lie scale

lie scale

in psychometrics, items included within a test or questionnaire designed to detect whether respondents have responded truthfully to the items the test is designed to tap. An example would be an item that everybody would be expected to endorse if responding truthfully (e.g. 'I sometimes get upset'). If an individual did not endorse this item it would be assumed that they are not responding truthfully.
References in periodicals archive ?
The test subjects were also asked to fill in a psychological survey called a lie scale to help the team gauge their perceived and actual honesty levels which helped rank the test group.
1985a) contains 48 items (each scored yes/no) grouped into four subscales which measure the three primary personality domains of psychoticism, extraversion, and neuroticism, as well as a lie scale which assesses the chance of making socially desirable responses.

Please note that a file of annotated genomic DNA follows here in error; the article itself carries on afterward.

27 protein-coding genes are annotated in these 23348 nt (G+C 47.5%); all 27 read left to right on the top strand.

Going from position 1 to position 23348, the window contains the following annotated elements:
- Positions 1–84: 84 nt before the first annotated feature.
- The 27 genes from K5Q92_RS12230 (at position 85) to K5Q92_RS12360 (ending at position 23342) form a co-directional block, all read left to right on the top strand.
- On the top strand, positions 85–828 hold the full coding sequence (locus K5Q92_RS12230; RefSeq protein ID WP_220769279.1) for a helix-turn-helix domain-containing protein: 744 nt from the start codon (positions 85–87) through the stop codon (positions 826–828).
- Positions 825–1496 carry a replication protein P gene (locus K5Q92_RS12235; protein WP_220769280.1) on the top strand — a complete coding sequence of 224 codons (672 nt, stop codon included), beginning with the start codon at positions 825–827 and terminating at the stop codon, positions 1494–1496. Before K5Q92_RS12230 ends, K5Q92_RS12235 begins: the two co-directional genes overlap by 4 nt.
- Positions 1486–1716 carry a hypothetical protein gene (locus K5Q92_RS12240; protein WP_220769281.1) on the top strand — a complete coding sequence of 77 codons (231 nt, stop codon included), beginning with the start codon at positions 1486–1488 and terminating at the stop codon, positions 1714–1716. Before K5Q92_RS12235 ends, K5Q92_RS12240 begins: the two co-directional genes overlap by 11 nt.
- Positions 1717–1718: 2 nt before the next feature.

The Lie scale is intended to evaluate concealment of anxiety through social desirability factors which are considered problematic for older adult populations (Reynolds et al.
Duris, Bjorck, and Gorsuch (2007) directly explored, across two studies, MMPI-2 Lie scale elevations within Christian samples.
The measure also contains a lie scale to assess an individual's willingness to conform.
Here we examine the Eysenck Personality Questionnaire-Junior, which includes the traits of neuroticism, extraversion, and psychoticism, and a lie scale (Eysenck & Eysenck, 1985).
The items of the lie scale can totalize 25 points while the other 15 assertions cannot exceed 15 points.
Anyone who ticks the 'True' box by such an item only increases his or her score on the Lie Scale because no one can be that saintly.